Stoneware apothecary jar by Domokos Kuny’s workshop in BudaHNM Semmelweis Museum, Library and Archive of the History of Medicine

The beginning of Hungarian ceramics industry can be traced back to the faience workshop of Holič, founded in 1743.  Similar products were later produced by the workshop in Tata and Buda, the latter founded by the ceramicist Domonkos Kuny (1754–1822) and operating in Buda between 1786 and 1818.  

The cartouches or labels appearing on Domonkos Kuny’s apothecary jars were characterized by their distinct “zopfstil” (classicist late Baroque style) and a double-curved leafy closure at the top. 

Stoneware apothecary jar by UnknownHNM Semmelweis Museum, Library and Archive of the History of Medicine

Stoneware appeared in the 1780s. 

In Hungary pharmacy vessels were also made in factories founded in Košice, Kremnica, Spišská Nová Ves, Rožňava, Miskolc and Pápa, as the growing number of pharmacies represented significant demand in the late 18th and early 19th centuries.

Pharmacy educationHNM Semmelweis Museum, Library and Archive of the History of Medicine

Training of Pharmacists

In Europe the emergence of the profession of pharmacist or apothecary can be attributed to healing orders. Monastic pharmacists grew and harvested the plants and herbs used in medicines in monastic herb gardens.

The beginnings of the Independence of Pharmacists

Until the 13th century pharmacy developed in interaction and parallel with medical and natural sciences. Doctors prepared their medicines themselves up until the decree of the German-Roman emperor Frederick II in 1241, in which pharmacy features as an independent field. 

Main Duties of Pharmacists 

Pharmacists mainly dealt with the manufacture and sale of medicine, but due to the lack of doctors they also played a healing and advisory role for centuries. 

Pharmacists belonged to the upper class of urban bourgeoisie, and in the 15th-18th centuries they played a major role in the development of natural sciences.

Training of pharmacists was also influenced by the decrees of Maria Theresa. From 1773, prospective pharmacists had to take exams before university professors, even though their training remained guild-based until 1851.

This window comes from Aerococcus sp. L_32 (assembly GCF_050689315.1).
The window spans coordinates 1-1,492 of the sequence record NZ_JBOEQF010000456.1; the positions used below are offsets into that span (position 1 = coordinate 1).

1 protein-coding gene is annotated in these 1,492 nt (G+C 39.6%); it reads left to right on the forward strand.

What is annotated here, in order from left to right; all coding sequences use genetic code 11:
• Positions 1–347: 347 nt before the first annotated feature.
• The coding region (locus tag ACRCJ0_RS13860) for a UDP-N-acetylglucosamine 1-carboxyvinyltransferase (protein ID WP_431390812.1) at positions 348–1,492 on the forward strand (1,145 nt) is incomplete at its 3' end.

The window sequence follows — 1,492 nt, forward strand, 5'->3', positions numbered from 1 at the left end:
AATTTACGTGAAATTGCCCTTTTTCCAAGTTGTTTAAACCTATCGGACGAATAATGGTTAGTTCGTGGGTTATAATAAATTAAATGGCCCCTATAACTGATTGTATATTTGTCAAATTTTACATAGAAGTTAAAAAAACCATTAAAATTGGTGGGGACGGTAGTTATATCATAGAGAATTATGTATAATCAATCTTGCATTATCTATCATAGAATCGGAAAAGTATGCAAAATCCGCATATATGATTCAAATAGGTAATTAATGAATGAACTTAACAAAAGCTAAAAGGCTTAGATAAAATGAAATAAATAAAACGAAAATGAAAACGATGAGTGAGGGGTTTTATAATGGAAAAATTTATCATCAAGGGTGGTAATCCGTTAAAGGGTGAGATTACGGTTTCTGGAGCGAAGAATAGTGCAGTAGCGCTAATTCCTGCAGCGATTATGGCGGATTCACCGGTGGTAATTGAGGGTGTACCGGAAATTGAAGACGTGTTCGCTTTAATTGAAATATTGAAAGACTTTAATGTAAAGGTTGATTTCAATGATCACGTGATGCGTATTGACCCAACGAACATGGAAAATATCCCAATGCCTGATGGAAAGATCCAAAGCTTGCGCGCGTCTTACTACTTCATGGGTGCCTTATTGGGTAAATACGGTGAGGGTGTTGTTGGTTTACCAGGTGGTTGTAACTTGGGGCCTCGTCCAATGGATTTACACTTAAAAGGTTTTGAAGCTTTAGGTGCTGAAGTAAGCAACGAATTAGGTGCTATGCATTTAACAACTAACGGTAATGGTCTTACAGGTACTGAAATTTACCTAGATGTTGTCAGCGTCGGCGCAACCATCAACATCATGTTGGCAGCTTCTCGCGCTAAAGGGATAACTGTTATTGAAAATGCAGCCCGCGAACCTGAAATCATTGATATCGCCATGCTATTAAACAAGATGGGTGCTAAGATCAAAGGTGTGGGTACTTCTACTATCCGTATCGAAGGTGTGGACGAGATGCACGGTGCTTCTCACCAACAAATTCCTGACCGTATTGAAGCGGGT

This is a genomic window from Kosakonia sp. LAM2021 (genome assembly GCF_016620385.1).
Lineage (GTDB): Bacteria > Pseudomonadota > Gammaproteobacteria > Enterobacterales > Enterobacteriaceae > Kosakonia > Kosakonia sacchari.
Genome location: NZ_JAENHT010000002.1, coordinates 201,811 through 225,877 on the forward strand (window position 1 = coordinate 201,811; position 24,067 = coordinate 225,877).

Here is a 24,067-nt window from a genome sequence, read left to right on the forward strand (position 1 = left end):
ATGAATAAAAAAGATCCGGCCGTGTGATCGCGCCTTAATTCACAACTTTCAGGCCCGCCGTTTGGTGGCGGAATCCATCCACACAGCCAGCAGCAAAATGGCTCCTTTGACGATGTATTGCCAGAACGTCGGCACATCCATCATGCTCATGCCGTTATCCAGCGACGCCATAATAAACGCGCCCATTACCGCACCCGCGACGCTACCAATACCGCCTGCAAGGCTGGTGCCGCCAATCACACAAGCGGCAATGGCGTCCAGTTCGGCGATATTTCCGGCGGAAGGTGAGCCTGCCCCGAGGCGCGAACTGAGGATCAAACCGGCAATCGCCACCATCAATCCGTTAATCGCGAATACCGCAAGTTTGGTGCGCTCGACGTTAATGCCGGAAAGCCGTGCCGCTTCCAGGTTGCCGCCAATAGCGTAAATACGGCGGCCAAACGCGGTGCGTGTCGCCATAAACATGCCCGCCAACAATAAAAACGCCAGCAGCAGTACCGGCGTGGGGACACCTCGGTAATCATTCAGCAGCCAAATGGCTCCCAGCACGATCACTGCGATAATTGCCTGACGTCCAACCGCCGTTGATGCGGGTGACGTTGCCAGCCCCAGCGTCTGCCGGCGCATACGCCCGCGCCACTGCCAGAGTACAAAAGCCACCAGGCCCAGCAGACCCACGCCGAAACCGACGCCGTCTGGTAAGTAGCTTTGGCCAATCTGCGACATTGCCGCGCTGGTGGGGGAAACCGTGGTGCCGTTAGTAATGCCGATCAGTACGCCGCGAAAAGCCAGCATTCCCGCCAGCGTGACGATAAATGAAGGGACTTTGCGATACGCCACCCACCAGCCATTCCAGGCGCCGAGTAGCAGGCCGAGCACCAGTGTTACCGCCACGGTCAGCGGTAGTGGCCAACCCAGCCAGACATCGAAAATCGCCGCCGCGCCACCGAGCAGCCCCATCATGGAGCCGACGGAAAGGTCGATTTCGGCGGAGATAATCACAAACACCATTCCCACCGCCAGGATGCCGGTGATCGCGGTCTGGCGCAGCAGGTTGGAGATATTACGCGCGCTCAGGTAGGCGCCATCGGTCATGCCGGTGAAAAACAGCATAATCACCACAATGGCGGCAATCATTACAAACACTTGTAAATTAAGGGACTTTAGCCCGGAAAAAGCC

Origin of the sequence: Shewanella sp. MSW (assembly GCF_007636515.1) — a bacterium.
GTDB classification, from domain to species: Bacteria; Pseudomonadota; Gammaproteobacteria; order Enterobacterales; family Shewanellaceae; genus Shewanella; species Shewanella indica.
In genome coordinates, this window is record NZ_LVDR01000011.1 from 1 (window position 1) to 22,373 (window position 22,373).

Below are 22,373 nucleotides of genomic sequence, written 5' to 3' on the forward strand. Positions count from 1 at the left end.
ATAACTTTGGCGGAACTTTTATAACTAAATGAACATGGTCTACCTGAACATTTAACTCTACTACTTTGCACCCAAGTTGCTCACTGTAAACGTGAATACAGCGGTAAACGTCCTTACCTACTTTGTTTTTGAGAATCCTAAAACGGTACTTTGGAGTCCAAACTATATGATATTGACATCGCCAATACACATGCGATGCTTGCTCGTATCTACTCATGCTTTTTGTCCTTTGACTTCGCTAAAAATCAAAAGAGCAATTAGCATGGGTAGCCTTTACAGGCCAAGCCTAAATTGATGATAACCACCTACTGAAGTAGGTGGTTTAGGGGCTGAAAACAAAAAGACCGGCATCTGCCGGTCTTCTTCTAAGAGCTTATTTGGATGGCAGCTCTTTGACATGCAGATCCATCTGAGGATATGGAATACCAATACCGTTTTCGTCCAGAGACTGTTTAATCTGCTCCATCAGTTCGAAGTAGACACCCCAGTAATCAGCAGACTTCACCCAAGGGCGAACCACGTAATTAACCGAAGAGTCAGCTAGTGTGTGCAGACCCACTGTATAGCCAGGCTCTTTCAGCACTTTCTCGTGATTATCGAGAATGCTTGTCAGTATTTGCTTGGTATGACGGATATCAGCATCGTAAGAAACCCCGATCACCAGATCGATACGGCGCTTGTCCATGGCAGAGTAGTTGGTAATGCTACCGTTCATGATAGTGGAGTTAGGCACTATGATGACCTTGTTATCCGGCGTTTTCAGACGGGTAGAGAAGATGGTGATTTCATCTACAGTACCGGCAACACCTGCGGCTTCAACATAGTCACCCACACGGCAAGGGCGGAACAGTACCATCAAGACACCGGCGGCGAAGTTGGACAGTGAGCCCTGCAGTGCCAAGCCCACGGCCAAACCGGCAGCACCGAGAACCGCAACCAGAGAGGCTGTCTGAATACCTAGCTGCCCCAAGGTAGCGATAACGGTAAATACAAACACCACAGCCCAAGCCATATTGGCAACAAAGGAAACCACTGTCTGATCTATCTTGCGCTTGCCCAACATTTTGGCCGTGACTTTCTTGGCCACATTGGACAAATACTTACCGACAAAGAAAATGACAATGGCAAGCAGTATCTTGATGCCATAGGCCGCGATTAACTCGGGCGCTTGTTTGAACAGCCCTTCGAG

The place of training for the pharmacist candidates was the pharmacy, and their master was the pharmacist. After the school years, the owner of the pharmacy issued an assistant certificate, and after gaining experience abroad, the pharmacist candidate took an exam before the city medical officer and two pharmacists. 

The training of pharmacists gradually reached university level. At the University of Pest they were able to obtain a doctorate in chemistry from 1852 and a doctorate in pharmacy from 1859. 

Assistant certificate of pharmacist Mihály Szénn, issued by the Order of Mercy in Eger in 1791. The certificates were also important because Maria Theresa’s 1773 decree forbade all monasteries to either sell or dispense medicines free of charge. 

The only exceptions were a few specially licensed pharmacies of the Order of Mercy, or monasteries that had no secular pharmacy within a two-mile radius. 

Due to how rare pharmacies were and the general lack of pharmacists, plenty of makeshift medical solutions were used in Hungary in the 17th century. 

Due to the precarious social and economic conditions and poor hygienic standards, home pharmacies and family herbariums played an important role among the nobility and wealthier citizens. 

The Herbarium written in Hungarian by Péter Méliusz Juhász (1532–1572), a reformed pastor and botanist, was published in print in 1578.

Herbariums that appeared in print from the 1520s onwards were written in the commonly used language of each country. The good quality engravings included made it easier to identify plants, which was very helpful for doctors and pharmacists. 

Ordinary village people usually utilized natural medicines available in their environment or turned to healing specialists and priests for help.

János Benedeki Enyedi ó: Pharmacy of Village Folk appeared in print in 1801.  The author, a surgeon himself, collected the diseases and symptoms seen during his healing work, along with their remedies. 

He recommended his book to village priests with the aim of helping villagers who lack medical help. Pastors were able to choose the right medicine recipe based on the symptoms, which they could have prepared in the nearest pharmacy. 

Credits: Story

Virtual exhibition of HNM Semmelweis Museum, Library and Archive of the History of Medicine 

Curator: Gabriella Vámos 
Photos: Eszter Blahák

The film was made by:
Editor: Szilvia Kristóf-Goda
Narrator: Noel Nyariki
Historian: Adrienn Szilágyi Phd.
Contributor: Ildikó Horányi 
Director: Tamás Benkó
Camera-man: András Táborosi

Infographic:

Graphic concept: Bálint Mendlik
Graphic designer: Tamás Benkó

Thanks to: Arthur Kulcsár,  Cinerental Kft. 
© HNM Semmelweis Museum, Library and Archive of the History of Medicine 

Credits: All media
The story featured may in some cases have been created by an independent third party and may not always represent the views of the institutions, listed below, who have supplied the content.